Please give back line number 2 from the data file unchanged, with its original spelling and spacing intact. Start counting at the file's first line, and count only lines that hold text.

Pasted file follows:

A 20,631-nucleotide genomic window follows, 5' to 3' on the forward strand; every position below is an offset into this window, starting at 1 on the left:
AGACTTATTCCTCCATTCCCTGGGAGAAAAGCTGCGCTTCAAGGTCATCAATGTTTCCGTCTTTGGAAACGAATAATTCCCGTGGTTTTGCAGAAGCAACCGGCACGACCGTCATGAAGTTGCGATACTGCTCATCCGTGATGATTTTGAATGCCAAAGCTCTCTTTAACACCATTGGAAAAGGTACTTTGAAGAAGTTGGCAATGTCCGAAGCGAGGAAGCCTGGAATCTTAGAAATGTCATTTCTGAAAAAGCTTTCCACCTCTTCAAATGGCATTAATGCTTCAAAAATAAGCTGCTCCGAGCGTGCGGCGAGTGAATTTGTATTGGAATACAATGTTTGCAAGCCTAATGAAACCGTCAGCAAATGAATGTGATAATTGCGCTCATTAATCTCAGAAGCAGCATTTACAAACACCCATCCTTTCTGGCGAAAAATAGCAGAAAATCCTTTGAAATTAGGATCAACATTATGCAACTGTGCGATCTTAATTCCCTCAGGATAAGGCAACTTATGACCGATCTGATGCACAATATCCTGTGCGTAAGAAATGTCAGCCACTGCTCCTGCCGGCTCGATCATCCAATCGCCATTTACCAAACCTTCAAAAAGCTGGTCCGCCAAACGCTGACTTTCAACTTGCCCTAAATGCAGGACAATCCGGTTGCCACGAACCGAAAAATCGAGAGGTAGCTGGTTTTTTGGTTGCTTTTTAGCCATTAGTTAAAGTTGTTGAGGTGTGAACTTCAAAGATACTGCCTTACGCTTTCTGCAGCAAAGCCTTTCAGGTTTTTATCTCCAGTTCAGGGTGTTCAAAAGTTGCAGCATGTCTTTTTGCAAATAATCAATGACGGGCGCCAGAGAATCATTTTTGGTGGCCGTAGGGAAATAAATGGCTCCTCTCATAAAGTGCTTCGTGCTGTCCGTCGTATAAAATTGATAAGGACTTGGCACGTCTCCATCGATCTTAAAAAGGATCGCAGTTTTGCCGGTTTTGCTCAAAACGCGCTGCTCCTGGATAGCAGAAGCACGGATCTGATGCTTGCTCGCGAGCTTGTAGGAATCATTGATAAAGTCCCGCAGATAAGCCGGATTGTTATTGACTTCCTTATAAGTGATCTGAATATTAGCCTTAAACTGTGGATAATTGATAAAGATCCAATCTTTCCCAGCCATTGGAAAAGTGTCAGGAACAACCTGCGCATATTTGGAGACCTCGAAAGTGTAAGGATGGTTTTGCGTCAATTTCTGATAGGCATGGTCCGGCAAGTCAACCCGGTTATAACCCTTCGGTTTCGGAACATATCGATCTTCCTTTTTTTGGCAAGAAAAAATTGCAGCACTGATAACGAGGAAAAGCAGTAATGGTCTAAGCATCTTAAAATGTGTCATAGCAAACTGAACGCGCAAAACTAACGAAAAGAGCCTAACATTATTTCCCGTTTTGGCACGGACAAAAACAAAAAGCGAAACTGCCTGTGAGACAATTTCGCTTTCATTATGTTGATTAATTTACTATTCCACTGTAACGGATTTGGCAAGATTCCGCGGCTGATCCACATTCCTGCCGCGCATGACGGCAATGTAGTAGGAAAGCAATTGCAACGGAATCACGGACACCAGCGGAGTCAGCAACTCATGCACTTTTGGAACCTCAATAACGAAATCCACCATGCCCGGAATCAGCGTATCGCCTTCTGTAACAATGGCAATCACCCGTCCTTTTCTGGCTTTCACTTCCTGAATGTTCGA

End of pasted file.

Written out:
AGACTTATTCCTCCATTCCCTGGGAGAAAAGCTGCGCTTCAAGGTCATCAATGTTTCCGTCTTTGGAAACGAATAATTCCCGTGGTTTTGCAGAAGCAACCGGCACGACCGTCATGAAGTTGCGATACTGCTCATCCGTGATGATTTTGAATGCCAAAGCTCTCTTTAACACCATTGGAAAAGGTACTTTGAAGAAGTTGGCAATGTCCGAAGCGAGGAAGCCTGGAATCTTAGAAATGTCATTTCTGAAAAAGCTTTCCACCTCTTCAAATGGCATTAATGCTTCAAAAATAAGCTGCTCCGAGCGTGCGGCGAGTGAATTTGTATTGGAATACAATGTTTGCAAGCCTAATGAAACCGTCAGCAAATGAATGTGATAATTGCGCTCATTAATCTCAGAAGCAGCATTTACAAACACCCATCCTTTCTGGCGAAAAATAGCAGAAAATCCTTTGAAATTAGGATCAACATTATGCAACTGTGCGATCTTAATTCCCTCAGGATAAGGCAACTTATGACCGATCTGATGCACAATATCCTGTGCGTAAGAAATGTCAGCCACTGCTCCTGCCGGCTCGATCATCCAATCGCCATTTACCAAACCTTCAAAAAGCTGGTCCGCCAAACGCTGACTTTCAACTTGCCCTAAATGCAGGACAATCCGGTTGCCACGAACCGAAAAATCGAGAGGTAGCTGGTTTTTTGGTTGCTTTTTAGCCATTAGTTAAAGTTGTTGAGGTGTGAACTTCAAAGATACTGCCTTACGCTTTCTGCAGCAAAGCCTTTCAGGTTTTTATCTCCAGTTCAGGGTGTTCAAAAGTTGCAGCATGTCTTTTTGCAAATAATCAATGACGGGCGCCAGAGAATCATTTTTGGTGGCCGTAGGGAAATAAATGGCTCCTCTCATAAAGTGCTTCGTGCTGTCCGTCGTATAAAATTGATAAGGACTTGGCACGTCTCCATCGATCTTAAAAAGGATCGCAGTTTTGCCGGTTTTGCTCAAAACGCGCTGCTCCTGGATAGCAGAAGCACGGATCTGATGCTTGCTCGCGAGCTTGTAGGAATCATTGATAAAGTCCCGCAGATAAGCCGGATTGTTATTGACTTCCTTATAAGTGATCTGAATATTAGCCTTAAACTGTGGATAATTGATAAAGATCCAATCTTTCCCAGCCATTGGAAAAGTGTCAGGAACAACCTGCGCATATTTGGAGACCTCGAAAGTGTAAGGATGGTTTTGCGTCAATTTCTGATAGGCATGGTCCGGCAAGTCAACCCGGTTATAACCCTTCGGTTTCGGAACATATCGATCTTCCTTTTTTTGGCAAGAAAAAATTGCAGCACTGATAACGAGGAAAAGCAGTAATGGTCTAAGCATCTTAAAATGTGTCATAGCAAACTGAACGCGCAAAACTAACGAAAAGAGCCTAACATTATTTCCCGTTTTGGCACGGACAAAAACAAAAAGCGAAACTGCCTGTGAGACAATTTCGCTTTCATTATGTTGATTAATTTACTATTCCACTGTAACGGATTTGGCAAGATTCCGCGGCTGATCCACATTCCTGCCGCGCATGACGGCAATGTAGTAGGAAAGCAATTGCAACGGAATCACGGACACCAGCGGAGTCAGCAACTCATGCACTTTTGGAACCTCAATAACGAAATCCACCATGCCCGGAATCAGCGTATCGCCTTCTGTAACAATGGCAATCACCCGTCCTTTTCTGGCTTTCACTTCCTGAATGTTCGA